OUR VALUES: LITURGY
BY THE REV'D CANON DAVID HYMAN
MAY 1ST, 2017
The fourth stated value of our diocese is Liturgy.
Every church has a consistent form it uses for its worship services. This is liturgy. Even the Baptist church I grew up in had a liturgy (song, prayer, sermon, offering, song, prayer, lunch).
That said, Anglican liturgy is unique. It connects us with the worship forms of the ancient Church. It expresses the theological convictions of reformed Christianity. It teaches us to pray Holy Scripture. It has a steadying effect, as it tethers us to the constancy of God during the changes and chances of this life.
In our diocesan values, it states (italics mine), “Our common worship is both rooted and relevant, drawing us fully into God’s presence through Word, Sacrament, and the Holy Spirit. Our worship is liturgical, timeless, and adaptable. It opens the door to deep personal transformation for all who participate with hearts open to God.”
I want to take the three italicized words above and briefly unpack some reasons why liturgy is a value in our diocese.
The word common does not mean something that is ordinary or unrefined. Rather, it means that which is shared together or held in common together. Though our churches are dispersed across several states and are ministering in an array of contexts, our common liturgy unites us to one another. We pray the same prayers. We declare our faith in the same creeds. We come to the Lord’s Table using the same words. This nurtures in us a family resemblance, where we as sister churches — united in one faith, one Lord, and one baptism — manifest the unity of the Body of Christ in a coherent and particularly tangible way.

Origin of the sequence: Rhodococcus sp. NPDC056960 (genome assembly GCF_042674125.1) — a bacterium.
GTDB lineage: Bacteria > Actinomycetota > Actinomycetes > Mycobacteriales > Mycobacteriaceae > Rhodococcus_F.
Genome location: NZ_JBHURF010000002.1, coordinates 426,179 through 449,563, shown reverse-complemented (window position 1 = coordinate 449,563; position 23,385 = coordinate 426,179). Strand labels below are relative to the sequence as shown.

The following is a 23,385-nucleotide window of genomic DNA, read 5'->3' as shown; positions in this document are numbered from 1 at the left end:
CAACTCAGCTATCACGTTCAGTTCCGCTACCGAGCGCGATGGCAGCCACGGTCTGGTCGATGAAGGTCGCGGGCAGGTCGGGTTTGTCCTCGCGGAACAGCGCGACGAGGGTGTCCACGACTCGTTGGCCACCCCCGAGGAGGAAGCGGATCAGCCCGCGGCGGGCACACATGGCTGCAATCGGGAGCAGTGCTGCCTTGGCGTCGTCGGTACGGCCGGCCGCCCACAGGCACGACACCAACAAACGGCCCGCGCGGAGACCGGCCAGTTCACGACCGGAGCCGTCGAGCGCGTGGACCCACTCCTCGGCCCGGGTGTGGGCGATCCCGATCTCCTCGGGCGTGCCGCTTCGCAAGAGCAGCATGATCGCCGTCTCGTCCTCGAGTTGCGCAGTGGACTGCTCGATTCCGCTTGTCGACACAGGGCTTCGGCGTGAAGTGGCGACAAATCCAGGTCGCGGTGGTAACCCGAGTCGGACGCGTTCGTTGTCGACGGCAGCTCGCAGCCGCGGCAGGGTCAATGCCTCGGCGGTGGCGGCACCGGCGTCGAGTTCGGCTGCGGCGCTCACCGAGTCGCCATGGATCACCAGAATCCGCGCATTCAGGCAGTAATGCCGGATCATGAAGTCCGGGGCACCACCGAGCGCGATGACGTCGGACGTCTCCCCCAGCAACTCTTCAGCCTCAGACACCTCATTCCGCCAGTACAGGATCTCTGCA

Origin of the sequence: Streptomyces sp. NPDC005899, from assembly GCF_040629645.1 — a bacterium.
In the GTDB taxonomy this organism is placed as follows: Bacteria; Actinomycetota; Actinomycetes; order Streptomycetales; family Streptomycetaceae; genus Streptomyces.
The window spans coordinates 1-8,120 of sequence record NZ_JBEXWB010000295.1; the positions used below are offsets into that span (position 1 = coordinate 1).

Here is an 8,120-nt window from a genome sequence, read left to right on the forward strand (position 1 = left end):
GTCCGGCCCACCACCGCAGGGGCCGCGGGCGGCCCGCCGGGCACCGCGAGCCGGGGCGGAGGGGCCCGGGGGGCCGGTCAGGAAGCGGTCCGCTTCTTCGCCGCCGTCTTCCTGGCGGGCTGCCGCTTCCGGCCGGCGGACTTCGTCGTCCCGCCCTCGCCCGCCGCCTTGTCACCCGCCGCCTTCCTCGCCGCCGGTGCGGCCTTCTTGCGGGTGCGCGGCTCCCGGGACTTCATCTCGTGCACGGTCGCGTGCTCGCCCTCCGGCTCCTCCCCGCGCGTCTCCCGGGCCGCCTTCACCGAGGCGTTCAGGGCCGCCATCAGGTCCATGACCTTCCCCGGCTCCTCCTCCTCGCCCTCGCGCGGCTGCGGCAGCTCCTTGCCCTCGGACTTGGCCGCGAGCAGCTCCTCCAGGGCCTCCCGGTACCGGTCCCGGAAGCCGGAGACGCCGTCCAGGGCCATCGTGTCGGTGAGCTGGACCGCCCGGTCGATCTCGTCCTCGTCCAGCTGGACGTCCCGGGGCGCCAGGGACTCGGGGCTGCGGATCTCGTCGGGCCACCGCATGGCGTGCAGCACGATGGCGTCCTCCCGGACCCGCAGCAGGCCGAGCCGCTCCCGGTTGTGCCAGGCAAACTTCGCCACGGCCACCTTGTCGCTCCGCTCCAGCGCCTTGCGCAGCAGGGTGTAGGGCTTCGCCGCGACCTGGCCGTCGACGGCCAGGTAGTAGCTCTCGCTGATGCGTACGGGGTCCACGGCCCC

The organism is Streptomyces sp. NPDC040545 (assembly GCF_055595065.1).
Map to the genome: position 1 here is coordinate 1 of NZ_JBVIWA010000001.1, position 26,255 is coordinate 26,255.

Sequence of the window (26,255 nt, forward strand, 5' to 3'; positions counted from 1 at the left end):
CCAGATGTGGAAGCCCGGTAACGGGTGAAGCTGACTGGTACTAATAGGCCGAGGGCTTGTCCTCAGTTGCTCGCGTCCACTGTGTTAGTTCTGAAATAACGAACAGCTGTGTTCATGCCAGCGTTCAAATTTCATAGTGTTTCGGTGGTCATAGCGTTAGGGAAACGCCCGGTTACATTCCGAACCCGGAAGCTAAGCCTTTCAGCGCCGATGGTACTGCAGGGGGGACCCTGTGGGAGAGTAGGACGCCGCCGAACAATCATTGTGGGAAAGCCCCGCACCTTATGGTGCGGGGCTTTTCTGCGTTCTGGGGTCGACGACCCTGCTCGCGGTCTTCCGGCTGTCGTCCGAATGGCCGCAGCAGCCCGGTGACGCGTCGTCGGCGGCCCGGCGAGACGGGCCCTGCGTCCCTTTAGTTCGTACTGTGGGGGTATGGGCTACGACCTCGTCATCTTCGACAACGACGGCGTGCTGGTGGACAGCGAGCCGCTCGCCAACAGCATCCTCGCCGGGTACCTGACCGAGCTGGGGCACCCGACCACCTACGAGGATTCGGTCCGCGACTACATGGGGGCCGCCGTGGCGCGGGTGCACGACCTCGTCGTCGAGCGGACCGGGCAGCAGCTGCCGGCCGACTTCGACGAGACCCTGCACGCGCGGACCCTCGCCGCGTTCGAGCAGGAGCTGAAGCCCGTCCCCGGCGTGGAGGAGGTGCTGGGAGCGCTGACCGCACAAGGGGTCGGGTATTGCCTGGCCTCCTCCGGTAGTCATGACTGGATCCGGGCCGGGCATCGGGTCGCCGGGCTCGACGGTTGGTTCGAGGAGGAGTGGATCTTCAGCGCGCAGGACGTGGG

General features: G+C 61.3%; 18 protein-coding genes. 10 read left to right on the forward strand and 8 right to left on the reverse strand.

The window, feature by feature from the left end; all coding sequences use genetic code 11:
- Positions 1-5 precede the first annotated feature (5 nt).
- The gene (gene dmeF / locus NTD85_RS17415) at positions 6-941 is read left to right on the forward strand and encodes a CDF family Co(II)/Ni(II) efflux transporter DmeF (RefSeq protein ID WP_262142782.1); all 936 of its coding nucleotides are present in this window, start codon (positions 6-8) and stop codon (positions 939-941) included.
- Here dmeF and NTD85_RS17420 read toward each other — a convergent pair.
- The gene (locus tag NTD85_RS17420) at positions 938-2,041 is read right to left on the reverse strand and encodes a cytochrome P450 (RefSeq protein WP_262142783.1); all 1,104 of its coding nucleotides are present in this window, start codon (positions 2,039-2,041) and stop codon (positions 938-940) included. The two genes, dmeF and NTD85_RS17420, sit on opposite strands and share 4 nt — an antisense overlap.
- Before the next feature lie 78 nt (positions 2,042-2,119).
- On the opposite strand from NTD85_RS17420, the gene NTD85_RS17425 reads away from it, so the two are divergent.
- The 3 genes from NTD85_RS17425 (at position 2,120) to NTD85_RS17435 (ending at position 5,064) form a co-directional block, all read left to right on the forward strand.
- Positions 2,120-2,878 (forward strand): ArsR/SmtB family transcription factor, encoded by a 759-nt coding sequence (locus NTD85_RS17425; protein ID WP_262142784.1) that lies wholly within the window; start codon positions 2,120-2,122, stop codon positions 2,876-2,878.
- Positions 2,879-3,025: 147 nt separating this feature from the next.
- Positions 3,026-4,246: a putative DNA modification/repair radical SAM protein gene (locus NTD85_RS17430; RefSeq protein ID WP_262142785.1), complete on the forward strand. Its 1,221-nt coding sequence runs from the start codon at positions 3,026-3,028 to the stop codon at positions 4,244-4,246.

Liturgy transforms us because God the Holy Spirit is pleased to work in and through it to this end. This is the same Spirit who changed chaos (disorder) into cosmos (order) at Creation. As the Spirit completes the Trinitarian plan of salvation, he completes the liturgy by revealing Christ to us through it, whereby we are changed by the power of his saving work. Isn’t this what we long for, for ourselves, for our people, and for this world?
We often talk about liturgy as the work of the people, which perhaps overly emphasizes our responsibility to do the work. What liturgy invites us to do is participate in the work of God who is actively redeeming us, making us holy, and advancing his kingdom. Therefore, liturgy most hospitably sets the table for us to have intimate communion with God where we are nurtured by his grace through Jesus Christ and then sent to live out his purposes for our lives in this world.
May God continue to use our common liturgies to transform us into the image of Jesus and grant us the grace to earnestly participate with him in the work he is doing in us and in our communities.